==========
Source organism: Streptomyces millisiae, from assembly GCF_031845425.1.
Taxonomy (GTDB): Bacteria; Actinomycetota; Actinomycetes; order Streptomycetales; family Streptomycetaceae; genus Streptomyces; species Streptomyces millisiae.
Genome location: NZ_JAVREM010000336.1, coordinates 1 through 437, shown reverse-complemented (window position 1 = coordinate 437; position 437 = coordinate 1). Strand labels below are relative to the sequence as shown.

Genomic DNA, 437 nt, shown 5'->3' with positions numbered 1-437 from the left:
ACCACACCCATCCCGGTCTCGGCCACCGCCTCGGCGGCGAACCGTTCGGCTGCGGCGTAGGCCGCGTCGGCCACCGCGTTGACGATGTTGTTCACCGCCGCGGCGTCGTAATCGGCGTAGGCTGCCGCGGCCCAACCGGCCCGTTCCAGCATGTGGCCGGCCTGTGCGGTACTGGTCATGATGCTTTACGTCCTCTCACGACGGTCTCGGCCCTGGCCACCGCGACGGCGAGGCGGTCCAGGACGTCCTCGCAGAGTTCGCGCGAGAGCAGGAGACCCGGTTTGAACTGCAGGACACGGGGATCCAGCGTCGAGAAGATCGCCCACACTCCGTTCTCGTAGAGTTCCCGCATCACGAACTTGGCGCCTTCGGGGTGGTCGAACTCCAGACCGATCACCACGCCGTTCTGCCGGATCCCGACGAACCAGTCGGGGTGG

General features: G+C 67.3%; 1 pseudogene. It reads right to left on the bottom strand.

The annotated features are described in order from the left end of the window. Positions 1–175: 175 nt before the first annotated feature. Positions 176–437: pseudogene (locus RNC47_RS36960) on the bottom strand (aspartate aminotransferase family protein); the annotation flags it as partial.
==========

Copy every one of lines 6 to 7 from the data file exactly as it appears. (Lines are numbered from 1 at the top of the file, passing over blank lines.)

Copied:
General features: G+C 67.3%; 1 pseudogene. It reads right to left on the bottom strand.

The annotated features are described in order from the left end of the window. Positions 1–175: 175 nt before the first annotated feature. Positions 176–437: pseudogene (locus RNC47_RS36960) on the bottom strand (aspartate aminotransferase family protein); the annotation flags it as partial.